CREATE PROCEDURE [dbo].[InsertUser] (
string username = ... // get username from user
First, we retrieve the username and password information from the user. This information may be entered onto a form, through a message dialog or through some other method. The point is, the user specifies the username and password and the applicaton inserts the data into the database. Also notice that we called the ExecuteNonQuery() method of the Connection object. We call this method to indicate that the stored procedure does not return results for a query but rather an integer indicating how many rows were affected by the executed statement. ExecuteNonQuery() is used for DML statements such as INSERT, UPDATE and DELETE. Note that we can test the value of rows to check if the stored procedure inserted the data successfully.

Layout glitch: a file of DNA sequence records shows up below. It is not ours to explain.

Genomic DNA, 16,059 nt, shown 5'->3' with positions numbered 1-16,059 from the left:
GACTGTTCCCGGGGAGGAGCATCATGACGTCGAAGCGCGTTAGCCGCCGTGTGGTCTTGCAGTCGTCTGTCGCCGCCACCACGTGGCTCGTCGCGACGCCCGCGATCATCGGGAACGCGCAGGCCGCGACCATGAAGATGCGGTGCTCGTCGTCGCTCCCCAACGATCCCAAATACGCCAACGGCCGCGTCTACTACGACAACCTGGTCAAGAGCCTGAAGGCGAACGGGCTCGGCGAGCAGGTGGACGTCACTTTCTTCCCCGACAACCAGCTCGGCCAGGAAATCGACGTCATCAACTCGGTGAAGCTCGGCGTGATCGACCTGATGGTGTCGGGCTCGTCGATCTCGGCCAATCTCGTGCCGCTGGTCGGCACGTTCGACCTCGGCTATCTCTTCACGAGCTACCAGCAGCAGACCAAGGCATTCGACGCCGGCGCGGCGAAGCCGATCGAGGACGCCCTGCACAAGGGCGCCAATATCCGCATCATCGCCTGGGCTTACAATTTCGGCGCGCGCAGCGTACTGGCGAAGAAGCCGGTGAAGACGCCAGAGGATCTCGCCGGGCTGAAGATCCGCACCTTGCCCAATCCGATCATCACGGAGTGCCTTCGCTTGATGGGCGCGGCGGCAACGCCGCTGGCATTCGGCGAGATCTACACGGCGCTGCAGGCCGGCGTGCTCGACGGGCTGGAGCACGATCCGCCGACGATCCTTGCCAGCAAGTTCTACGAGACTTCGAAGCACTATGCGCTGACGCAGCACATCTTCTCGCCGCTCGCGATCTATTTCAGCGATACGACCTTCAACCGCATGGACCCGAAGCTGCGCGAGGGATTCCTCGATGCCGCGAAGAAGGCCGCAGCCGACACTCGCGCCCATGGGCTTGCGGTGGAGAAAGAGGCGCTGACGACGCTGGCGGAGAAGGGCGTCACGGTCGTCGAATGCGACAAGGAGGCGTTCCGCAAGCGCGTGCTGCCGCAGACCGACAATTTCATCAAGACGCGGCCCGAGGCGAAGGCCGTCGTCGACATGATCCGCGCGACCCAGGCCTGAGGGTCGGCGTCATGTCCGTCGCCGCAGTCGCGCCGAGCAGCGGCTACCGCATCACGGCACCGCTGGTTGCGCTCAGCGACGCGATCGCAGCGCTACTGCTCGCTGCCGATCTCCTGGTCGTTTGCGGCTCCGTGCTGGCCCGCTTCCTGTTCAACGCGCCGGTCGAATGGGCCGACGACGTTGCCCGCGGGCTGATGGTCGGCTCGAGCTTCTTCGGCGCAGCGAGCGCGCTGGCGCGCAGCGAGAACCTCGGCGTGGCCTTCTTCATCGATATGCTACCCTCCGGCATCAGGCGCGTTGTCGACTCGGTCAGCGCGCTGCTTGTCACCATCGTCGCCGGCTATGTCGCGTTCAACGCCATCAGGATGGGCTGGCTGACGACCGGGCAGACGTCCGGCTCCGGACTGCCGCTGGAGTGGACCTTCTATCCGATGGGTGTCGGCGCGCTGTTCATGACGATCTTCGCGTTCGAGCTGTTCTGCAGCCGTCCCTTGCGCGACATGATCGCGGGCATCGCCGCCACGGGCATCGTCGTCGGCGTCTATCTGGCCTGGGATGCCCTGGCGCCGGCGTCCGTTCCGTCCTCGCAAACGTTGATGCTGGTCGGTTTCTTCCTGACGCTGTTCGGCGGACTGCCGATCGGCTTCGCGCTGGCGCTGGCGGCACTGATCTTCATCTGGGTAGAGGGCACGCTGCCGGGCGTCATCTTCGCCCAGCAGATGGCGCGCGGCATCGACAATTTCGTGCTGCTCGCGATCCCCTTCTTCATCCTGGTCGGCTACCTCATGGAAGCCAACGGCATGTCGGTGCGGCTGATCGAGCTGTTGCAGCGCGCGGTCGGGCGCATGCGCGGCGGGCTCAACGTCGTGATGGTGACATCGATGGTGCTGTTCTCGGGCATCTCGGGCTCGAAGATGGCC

if (rows == 1)
We check the value of rows to see if it is equal to one. Since our stored procedure only did one insert operation and if it is successful, the ExecuteNonQuery() method should return 1 to indicate the one row that was inserted. For other SQL statements, especially UPDATE and DELETE statements that affect more than one row, the stored procedure will return the number of rows affected by the statement.
DELETE FROM Products WHERE ProductID > 50
This will delete all products whose product ID is greater than 50 and will return the number of rows deleted.